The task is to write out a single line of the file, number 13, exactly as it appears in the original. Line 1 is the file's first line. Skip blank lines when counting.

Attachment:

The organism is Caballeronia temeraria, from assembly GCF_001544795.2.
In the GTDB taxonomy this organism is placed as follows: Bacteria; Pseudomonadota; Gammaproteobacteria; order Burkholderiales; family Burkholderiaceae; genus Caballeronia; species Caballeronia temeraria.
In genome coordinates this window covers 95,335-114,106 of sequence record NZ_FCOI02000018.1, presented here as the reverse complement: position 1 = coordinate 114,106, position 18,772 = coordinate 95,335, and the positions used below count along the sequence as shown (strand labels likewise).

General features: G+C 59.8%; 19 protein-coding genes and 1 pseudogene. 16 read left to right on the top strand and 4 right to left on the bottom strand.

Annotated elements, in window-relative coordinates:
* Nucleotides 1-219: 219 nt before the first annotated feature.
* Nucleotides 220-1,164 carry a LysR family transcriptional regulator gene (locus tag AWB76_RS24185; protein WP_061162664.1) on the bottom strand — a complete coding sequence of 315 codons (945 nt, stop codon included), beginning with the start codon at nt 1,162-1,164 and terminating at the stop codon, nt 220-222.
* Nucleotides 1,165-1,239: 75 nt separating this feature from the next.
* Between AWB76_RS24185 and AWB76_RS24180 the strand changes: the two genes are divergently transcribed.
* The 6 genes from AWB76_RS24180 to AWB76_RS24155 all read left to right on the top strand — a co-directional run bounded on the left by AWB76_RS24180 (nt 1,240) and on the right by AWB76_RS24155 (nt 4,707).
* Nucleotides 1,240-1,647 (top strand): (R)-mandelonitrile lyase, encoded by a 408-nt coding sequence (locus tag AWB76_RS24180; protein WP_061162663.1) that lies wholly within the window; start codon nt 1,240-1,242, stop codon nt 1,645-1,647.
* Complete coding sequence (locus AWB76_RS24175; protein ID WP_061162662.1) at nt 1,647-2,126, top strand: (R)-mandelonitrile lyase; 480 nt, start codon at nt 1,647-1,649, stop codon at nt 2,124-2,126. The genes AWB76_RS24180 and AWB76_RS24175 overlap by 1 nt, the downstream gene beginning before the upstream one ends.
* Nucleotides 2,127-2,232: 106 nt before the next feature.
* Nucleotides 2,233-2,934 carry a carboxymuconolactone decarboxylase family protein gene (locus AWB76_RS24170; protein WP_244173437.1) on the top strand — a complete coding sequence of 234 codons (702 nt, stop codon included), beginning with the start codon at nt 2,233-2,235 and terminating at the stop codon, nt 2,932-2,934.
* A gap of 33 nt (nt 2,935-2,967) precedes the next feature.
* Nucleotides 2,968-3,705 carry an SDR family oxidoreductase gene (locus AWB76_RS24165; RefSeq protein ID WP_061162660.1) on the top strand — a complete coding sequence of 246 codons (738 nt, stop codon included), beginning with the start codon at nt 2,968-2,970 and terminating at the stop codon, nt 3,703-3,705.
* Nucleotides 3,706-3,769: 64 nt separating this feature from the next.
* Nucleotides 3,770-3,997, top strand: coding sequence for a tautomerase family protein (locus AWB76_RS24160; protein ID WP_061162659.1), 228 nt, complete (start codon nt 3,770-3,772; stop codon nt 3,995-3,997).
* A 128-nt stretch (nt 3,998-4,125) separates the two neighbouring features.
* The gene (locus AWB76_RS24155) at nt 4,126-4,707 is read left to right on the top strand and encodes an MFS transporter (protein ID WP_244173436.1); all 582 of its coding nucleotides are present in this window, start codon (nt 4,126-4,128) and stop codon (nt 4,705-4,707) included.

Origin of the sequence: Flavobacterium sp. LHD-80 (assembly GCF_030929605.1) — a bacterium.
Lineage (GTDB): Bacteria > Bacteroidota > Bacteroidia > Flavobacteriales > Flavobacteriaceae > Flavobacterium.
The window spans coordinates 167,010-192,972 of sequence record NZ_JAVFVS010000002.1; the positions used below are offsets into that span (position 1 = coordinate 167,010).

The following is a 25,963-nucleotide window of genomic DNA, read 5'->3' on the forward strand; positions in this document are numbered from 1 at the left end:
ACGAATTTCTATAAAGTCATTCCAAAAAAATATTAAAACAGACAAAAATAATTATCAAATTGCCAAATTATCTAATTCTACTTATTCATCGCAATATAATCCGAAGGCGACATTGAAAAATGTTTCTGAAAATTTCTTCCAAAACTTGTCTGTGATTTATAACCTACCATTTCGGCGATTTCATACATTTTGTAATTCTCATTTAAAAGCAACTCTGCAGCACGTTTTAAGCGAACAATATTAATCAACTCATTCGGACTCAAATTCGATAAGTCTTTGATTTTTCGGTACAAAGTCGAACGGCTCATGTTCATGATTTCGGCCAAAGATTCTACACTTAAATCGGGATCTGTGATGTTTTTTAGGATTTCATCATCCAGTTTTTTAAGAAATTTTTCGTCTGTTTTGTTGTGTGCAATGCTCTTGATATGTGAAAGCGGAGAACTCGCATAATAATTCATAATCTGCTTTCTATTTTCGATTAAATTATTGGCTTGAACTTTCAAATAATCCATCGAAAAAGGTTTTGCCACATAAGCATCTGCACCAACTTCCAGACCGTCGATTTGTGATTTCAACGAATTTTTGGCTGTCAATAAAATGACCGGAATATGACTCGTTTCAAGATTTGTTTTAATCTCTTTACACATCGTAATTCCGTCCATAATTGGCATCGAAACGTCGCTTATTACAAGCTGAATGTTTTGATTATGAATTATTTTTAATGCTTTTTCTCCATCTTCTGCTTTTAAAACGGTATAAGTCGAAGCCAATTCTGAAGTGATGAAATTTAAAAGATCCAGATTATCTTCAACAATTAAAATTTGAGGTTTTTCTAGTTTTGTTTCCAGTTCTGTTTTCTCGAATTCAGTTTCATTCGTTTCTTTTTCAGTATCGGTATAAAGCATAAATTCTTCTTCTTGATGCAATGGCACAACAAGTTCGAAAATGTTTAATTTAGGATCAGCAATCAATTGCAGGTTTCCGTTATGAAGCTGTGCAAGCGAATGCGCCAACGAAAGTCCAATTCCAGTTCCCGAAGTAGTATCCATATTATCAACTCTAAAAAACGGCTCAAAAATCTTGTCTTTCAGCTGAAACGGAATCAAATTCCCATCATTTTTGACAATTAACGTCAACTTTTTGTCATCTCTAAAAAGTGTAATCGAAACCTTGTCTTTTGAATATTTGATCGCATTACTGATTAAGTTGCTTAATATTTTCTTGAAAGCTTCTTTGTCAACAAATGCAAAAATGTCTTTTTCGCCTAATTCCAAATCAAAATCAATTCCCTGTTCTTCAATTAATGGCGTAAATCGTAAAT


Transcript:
* Nucleotides 2,127-2,232: 106 nt before the next feature.